‘The government has cast its net very wide in arresting people on terrorism charges,’ she adds. ‘In many cases they appear to have gone for a lot of the low-hanging fruit, instead of the leadership […] There are very few lawyers who are willing to step up and represent those accused of terrorism-related crimes, as well.’
Extrajudicial killings have allegedly been taking place since early in the conflict.
In April, 31 detained civilians were allegedly killed by security forces in Djibo, a major town in the country’s north. In May, 12 terrorism suspects died while in military police (gendarme) custody, shortly after being arrested in Tanwalbougou, a commune in the country’s east.
The government has vowed to investigate both incidents, but the opacity of Burkina Faso’s military judicial system means it is difficult to know if that is actually happening.
‘Those mandated to investigate the killings – gendarmes – are from the same institution accused in many of the atrocities,’ explains Dufka.
Even when a military suspect is brought to trial, the verdict is not made public. The authorities thus can’t use it as a deterrent and there is little sense among the public that justice has been done. The separation of civilian and military courts, which comes from a law enacted in 1992, is therefore a major issue.
Another point of contention is the Volunteers for the Defence of the Homeland Act, introduced in January. It allows the government to recruit and arm civilians to defend the countryside, where the military is incapable of doing so. Volunteers are given two weeks training and there is increasing evidence to suggest they’re also being given automatic weapons.
Many believe the government has set in motion a policy that will put even more strain on the judicial system. Human rights groups have expressed grave concerns that the Act will lead to more violence than it prevents.
Indeed, it is widely thought the law has armed existing local militia groups, known as Koglweogos, which have already been accused of carrying out massacres against civilians. In particular, the Koglweogos are believed to have been involved in the Yirgou ‘massacre’, a series of attacks and reprisals that took place in late 2018 and early 2019. Around 200 civilians were killed, according to independent investigations by human rights groups.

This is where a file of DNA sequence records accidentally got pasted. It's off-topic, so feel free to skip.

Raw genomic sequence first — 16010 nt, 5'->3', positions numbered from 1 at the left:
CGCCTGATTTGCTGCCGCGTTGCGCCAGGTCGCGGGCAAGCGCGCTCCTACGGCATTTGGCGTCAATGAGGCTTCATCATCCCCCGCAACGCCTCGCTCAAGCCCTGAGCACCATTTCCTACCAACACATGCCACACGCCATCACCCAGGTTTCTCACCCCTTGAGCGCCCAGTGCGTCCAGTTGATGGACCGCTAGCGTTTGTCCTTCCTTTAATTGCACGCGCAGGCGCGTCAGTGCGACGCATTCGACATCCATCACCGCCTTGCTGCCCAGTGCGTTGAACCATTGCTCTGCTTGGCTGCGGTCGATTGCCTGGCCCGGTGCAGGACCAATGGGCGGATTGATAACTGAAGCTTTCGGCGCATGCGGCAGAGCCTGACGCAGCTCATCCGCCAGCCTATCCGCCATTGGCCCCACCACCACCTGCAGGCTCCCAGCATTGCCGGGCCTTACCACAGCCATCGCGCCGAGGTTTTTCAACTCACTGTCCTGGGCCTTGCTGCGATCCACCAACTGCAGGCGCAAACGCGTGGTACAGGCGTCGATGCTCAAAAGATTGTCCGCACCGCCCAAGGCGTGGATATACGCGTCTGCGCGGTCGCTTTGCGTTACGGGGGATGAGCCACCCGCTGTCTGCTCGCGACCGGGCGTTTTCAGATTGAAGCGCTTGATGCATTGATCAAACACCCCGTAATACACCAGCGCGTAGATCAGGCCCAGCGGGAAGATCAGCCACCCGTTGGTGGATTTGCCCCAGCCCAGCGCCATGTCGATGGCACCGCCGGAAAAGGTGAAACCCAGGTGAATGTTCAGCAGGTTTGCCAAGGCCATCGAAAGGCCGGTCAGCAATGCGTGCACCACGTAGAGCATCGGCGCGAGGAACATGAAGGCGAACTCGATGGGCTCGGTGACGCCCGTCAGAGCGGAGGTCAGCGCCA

Mahamadou Sawadogo, a Burkinabé analyst, tells Global Insight that if volunteers do go on to commit atrocities, it will open up a whole new set of challenges for the judicial system.
‘It will cause another blockage,’ he says. ‘Who will judge them? The common or the military court? They will not stand to be judged by either.’
The wording of the law introducing the volunteers is vague and states they are an auxiliary of the armed forces, but also remain civilians.
Asked about solutions to the myriad of issues facing Burkina Faso’s judicial system, Sawadogo says that ‘The first is addressing the efficiency of the institutions [within the judicial system], and the competency of the personnel within those institutions. The second, and most important, is addressing the separation of civilian and military courts.’
Unfortunately, there is a lack of political will to achieve this.
‘What is paradoxical is that we have available funds to address this,’ says Sawadogo. ‘We have almost five projects financed by the G5 Sahel and the EU to implement changes, but so far, those projects are ineffective.’